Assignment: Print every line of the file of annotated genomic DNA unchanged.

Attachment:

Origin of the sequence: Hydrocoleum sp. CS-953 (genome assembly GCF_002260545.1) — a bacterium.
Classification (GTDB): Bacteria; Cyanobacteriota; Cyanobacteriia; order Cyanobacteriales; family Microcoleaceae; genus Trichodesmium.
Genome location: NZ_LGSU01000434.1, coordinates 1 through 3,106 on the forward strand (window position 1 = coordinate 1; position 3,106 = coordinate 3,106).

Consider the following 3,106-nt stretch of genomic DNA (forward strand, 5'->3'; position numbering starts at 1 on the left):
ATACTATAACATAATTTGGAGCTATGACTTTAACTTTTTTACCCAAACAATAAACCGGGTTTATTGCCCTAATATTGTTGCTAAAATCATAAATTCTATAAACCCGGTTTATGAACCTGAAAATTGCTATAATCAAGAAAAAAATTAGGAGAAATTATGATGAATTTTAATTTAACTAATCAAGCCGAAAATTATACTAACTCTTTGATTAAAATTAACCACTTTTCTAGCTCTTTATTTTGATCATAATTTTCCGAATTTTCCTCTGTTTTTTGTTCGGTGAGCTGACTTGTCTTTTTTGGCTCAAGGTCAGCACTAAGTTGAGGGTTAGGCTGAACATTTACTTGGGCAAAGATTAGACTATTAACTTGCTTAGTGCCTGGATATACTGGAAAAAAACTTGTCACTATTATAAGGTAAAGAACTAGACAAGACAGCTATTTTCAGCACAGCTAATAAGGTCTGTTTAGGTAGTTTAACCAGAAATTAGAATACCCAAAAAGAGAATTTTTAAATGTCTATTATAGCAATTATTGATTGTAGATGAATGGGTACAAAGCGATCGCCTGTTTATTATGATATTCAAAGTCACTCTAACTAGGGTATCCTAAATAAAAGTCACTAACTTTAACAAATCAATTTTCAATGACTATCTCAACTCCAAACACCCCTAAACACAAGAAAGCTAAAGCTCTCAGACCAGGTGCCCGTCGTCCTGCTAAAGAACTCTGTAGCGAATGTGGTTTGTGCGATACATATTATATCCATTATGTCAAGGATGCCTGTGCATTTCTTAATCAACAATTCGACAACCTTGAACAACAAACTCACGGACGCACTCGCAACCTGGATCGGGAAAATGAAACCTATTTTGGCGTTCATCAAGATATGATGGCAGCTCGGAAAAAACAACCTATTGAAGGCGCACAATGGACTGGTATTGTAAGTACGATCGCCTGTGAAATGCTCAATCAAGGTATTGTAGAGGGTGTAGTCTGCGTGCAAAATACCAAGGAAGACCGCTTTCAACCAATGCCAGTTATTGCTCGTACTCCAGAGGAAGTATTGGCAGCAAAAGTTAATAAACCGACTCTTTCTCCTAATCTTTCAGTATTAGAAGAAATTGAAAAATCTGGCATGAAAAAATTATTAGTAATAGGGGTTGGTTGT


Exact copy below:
Origin of the sequence: Hydrocoleum sp. CS-953 (genome assembly GCF_002260545.1) — a bacterium.
Classification (GTDB): Bacteria; Cyanobacteriota; Cyanobacteriia; order Cyanobacteriales; family Microcoleaceae; genus Trichodesmium.
Genome location: NZ_LGSU01000434.1, coordinates 1 through 3,106 on the forward strand (window position 1 = coordinate 1; position 3,106 = coordinate 3,106).

Consider the following 3,106-nt stretch of genomic DNA (forward strand, 5'->3'; position numbering starts at 1 on the left):
ATACTATAACATAATTTGGAGCTATGACTTTAACTTTTTTACCCAAACAATAAACCGGGTTTATTGCCCTAATATTGTTGCTAAAATCATAAATTCTATAAACCCGGTTTATGAACCTGAAAATTGCTATAATCAAGAAAAAAATTAGGAGAAATTATGATGAATTTTAATTTAACTAATCAAGCCGAAAATTATACTAACTCTTTGATTAAAATTAACCACTTTTCTAGCTCTTTATTTTGATCATAATTTTCCGAATTTTCCTCTGTTTTTTGTTCGGTGAGCTGACTTGTCTTTTTTGGCTCAAGGTCAGCACTAAGTTGAGGGTTAGGCTGAACATTTACTTGGGCAAAGATTAGACTATTAACTTGCTTAGTGCCTGGATATACTGGAAAAAAACTTGTCACTATTATAAGGTAAAGAACTAGACAAGACAGCTATTTTCAGCACAGCTAATAAGGTCTGTTTAGGTAGTTTAACCAGAAATTAGAATACCCAAAAAGAGAATTTTTAAATGTCTATTATAGCAATTATTGATTGTAGATGAATGGGTACAAAGCGATCGCCTGTTTATTATGATATTCAAAGTCACTCTAACTAGGGTATCCTAAATAAAAGTCACTAACTTTAACAAATCAATTTTCAATGACTATCTCAACTCCAAACACCCCTAAACACAAGAAAGCTAAAGCTCTCAGACCAGGTGCCCGTCGTCCTGCTAAAGAACTCTGTAGCGAATGTGGTTTGTGCGATACATATTATATCCATTATGTCAAGGATGCCTGTGCATTTCTTAATCAACAATTCGACAACCTTGAACAACAAACTCACGGACGCACTCGCAACCTGGATCGGGAAAATGAAACCTATTTTGGCGTTCATCAAGATATGATGGCAGCTCGGAAAAAACAACCTATTGAAGGCGCACAATGGACTGGTATTGTAAGTACGATCGCCTGTGAAATGCTCAATCAAGGTATTGTAGAGGGTGTAGTCTGCGTGCAAAATACCAAGGAAGACCGCTTTCAACCAATGCCAGTTATTGCTCGTACTCCAGAGGAAGTATTGGCAGCAAAAGTTAATAAACCGACTCTTTCTCCTAATCTTTCAGTATTAGAAGAAATTGAAAAATCTGGCATGAAAAAATTATTAGTAATAGGGGTTGGTTGT